Everything about building a new business comes down to people, in one way or another. If you don't get the right people and, more importantly, get the people right, the foundation and the future of the business will be suspect from the start. And, because you can't always find or afford the perfect people when you're beginning, you take what you can get, and you try very hard to make the best of the situation and to do the best with the team and the resources you've assembled. As your business grows, nothing will be more important than attracting and retaining the best talent.

At the outset, the smartest thing you can do is get started. The risk is that in the frenzy to get busy, you'll overlook some of the basic rules and end up somewhere you never hoped for or wanted to be. Cultures in startups are like fast-drying cement, they take root quickly, and once they're set and firmly established (basically in stone), they're almost impossible to alter or improve. You set out on a great mission, with a set of values that Gandhi himself would be proud of, and then you make a few missteps and you discover what a slippery slope it can be. Values rarely break; they usually crumble slowly if they are aggressively not enforced and reinforced. It's like they used to say at NASA about rocket launches: "Off by an inch at the start, miss the target by a mile."

So, there are a few important things to learn right away and to keep top of mind.

1. Since there are only a few of you, the impact of each person's contribution, performance and attitude is far more consequential than it would be in a big business. One bad apple can spoil the whole bunch. If someone's not working out or getting with the program, they've got to go. You'll find, as often as not, that the people who are early problems are the ones with a bad attitude or those who are treating their team members poorly rather than people who are deficient in their smarts or skill sets. If they don't fit the culture you're trying to create, they're a cancer to be cut out. Personality problems aren't like fine wines--they don't improve over time--they suck from the start and don't get better. The truth is that you have to hire and fire fast when you're starting out.

2. Since everyone at the outset is doing multiple jobs and since you can't be everywhere at once, you've got to trust your people to do the right things in the moment, since there's no rule book, no time for extensive preparation and instruction, and there's rarely a second chance to make a great first impression with a lot of new and prospective customers. Very few startups have the luxury of OJT (on-the-job training). This need to let go a little and let your people do their jobs isn't ever easy for anal-retentive entrepreneurs--which I guess may be oxymoronic. Tell your people what needs to get done and how it needs to be done, get and give them the tools and resources they need, and then get out of their way and let them do it. Continual and consistent communication is critical to make sure that everyone is headed in the same direction. Do it until you're sick of hearing yourself talk, and you might just have done it enough to get the job done.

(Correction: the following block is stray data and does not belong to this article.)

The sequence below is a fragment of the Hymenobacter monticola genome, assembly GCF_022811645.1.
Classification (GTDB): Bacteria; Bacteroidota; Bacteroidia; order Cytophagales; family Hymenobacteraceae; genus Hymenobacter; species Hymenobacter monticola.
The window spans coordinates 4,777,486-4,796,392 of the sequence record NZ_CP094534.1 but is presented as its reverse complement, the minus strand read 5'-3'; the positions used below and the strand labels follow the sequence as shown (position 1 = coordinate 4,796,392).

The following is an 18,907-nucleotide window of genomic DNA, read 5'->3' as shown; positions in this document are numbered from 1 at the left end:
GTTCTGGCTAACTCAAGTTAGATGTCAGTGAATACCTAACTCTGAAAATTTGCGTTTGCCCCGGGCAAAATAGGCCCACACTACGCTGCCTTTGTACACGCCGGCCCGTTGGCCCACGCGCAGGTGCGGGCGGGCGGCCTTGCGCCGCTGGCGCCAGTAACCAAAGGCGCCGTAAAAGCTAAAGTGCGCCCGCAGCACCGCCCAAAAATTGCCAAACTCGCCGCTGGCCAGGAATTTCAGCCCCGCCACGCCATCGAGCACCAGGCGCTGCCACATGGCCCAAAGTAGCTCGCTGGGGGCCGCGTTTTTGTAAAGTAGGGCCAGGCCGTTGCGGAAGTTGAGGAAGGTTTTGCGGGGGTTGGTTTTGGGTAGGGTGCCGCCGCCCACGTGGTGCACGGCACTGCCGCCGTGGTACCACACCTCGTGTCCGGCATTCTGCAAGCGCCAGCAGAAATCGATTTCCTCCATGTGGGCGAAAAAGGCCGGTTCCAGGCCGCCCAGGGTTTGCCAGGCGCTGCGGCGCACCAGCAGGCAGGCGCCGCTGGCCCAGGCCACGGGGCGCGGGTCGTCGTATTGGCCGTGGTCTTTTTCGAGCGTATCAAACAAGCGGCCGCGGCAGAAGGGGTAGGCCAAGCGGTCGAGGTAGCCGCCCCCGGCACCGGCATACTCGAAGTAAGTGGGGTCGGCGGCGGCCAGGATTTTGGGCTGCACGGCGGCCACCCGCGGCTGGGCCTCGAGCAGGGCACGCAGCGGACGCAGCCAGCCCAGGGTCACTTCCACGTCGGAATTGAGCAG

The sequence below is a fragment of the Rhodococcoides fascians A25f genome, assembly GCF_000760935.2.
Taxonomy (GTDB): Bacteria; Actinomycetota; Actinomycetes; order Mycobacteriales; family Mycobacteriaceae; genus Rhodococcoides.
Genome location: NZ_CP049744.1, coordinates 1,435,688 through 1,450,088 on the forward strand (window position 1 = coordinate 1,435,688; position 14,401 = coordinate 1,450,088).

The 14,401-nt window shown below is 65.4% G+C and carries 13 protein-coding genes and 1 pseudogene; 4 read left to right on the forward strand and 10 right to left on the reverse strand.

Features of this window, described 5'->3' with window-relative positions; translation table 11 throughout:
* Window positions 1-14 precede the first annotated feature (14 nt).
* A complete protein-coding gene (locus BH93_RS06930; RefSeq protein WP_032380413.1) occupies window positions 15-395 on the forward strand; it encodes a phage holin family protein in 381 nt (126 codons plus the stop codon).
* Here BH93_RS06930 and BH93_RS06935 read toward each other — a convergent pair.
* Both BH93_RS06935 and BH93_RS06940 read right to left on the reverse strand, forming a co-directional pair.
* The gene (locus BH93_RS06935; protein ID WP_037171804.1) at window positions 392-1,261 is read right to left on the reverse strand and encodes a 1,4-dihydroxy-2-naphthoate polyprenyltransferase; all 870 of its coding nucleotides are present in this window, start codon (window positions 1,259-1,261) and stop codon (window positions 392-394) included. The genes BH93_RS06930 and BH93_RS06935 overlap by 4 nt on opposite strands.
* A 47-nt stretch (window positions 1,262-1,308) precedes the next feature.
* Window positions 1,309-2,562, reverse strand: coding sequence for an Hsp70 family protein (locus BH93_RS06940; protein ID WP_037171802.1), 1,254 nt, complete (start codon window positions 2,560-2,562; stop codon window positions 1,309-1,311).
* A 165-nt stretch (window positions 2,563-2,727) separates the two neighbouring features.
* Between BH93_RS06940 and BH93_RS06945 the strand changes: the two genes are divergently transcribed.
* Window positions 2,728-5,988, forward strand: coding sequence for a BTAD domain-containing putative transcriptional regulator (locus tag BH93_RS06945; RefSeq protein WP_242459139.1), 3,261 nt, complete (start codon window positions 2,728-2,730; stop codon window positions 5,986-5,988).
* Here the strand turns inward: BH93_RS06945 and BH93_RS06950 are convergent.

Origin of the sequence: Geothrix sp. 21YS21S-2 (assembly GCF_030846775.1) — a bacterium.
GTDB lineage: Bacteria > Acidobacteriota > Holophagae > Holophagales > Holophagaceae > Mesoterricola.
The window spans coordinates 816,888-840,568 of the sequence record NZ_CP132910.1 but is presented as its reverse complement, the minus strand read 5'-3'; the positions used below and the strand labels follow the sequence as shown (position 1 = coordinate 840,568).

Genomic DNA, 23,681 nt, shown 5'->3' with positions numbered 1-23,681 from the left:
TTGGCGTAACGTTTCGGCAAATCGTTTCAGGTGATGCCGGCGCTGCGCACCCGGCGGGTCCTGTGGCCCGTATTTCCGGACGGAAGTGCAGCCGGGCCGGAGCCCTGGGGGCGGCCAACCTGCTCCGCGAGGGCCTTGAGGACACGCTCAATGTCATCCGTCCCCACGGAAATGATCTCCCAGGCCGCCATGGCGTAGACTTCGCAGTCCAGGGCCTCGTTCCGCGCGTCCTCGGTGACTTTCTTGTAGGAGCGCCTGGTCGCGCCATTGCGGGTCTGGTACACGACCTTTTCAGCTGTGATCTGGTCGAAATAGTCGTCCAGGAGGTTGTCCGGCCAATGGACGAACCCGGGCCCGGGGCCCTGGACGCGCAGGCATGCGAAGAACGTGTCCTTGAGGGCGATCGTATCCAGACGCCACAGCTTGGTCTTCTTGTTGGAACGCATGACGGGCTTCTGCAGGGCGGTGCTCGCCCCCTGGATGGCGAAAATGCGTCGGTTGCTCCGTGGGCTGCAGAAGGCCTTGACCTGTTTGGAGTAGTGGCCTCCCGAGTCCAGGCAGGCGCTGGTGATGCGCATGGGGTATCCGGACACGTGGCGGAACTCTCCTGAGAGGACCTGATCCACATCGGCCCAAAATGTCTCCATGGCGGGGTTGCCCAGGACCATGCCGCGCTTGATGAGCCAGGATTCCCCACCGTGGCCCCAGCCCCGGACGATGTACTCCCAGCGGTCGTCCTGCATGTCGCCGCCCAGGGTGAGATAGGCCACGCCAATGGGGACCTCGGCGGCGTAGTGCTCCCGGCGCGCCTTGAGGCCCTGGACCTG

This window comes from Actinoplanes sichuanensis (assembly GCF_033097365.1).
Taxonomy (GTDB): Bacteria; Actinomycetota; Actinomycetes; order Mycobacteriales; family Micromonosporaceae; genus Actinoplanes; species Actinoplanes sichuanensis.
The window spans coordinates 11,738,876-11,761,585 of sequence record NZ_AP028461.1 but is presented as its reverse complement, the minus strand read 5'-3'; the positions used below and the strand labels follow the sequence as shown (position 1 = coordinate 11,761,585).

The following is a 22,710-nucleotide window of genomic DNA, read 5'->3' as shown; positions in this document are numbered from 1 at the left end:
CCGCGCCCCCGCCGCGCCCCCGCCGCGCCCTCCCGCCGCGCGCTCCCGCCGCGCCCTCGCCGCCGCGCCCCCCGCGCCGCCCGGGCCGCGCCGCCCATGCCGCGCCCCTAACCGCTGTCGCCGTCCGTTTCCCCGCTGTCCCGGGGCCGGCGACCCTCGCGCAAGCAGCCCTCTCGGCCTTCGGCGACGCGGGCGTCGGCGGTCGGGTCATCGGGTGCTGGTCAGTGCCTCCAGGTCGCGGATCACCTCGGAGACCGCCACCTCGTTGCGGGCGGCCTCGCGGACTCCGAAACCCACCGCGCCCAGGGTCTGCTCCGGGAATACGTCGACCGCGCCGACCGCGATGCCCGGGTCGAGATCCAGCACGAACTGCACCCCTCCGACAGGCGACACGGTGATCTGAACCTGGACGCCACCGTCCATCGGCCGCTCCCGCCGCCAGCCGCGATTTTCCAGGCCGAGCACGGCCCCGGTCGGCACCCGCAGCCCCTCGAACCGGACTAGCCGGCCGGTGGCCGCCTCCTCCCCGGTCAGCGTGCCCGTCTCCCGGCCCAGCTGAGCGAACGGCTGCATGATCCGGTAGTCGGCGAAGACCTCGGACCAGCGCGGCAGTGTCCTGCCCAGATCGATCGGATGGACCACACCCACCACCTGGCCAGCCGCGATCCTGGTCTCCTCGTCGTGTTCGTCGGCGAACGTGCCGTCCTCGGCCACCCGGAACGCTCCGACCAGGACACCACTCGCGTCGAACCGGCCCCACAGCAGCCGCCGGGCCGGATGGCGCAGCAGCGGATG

3. Not everyone on your team to be is going to be a crazy, driven entrepreneur or as neurotic and paranoid as you are. But this doesn't make them bad people and it certainly doesn't make them bad employees. Some great contributors just want a steady job that they can do well and then go home and have a life. They don't want to be part of your crazy campaign or macho mission. And that's actually OK, as long as they show up and do their jobs every day. You can't build a team that makes sense if you're trying to make everyone look and act like you.  A very important part of your job is to make room for all kinds of people and to run interference for the risk-takers and the real pioneers. Talent comes in strange and wonderful packages and--while we're happy to have the upsides-- we are all too often not willing to understand that there are going to be trade-offs that come with the deal. You don't get to pick and choose, and you've got to make sure that there's a place for everyone (including many who don't speak, act or look like you) in your business whether or not they believe that bathing is optional or prefer working all night long to showing up before the bell rings in the morning. Productivity and results are what you're looking for, not punctuality.

4. Finally, I've tried for years to figure out why some seemingly smart (and arguably perceptive) people never rise to the highest levels of trust and responsibility, even though it's pretty clear that they are hard workers who are definitely trying to get ahead. And, of course, that turns out to be the answer. They're working hard, but they're in it mainly for themselves--not for the business; not for the cause; and certainly not for you. Maybe it's a little naïve in these days of rampant narcissism, but for me, it all still comes down to one word: loyalty. In the struggle for a startup to succeed, when no one has time to look over their shoulder to make sure that someone's got their back, an ounce of loyalty is worth a pound of cleverness. If your heart isn't in the right place, having a huge brain won't help.

Consumers and customers may be feckless a--holes--always looking for the next best thing and anything better or cheaper--but the people you rely on to help you build your business have to be loyal beyond reason. They have to be the ones willing to walk through the walls and get the job done. The ones who always show up and stand up.

And while a fierce commitment is necessary, it's not sufficient for success. The kind of character that really makes a difference is the combination of commitment and loyalty. It takes a bunch of both.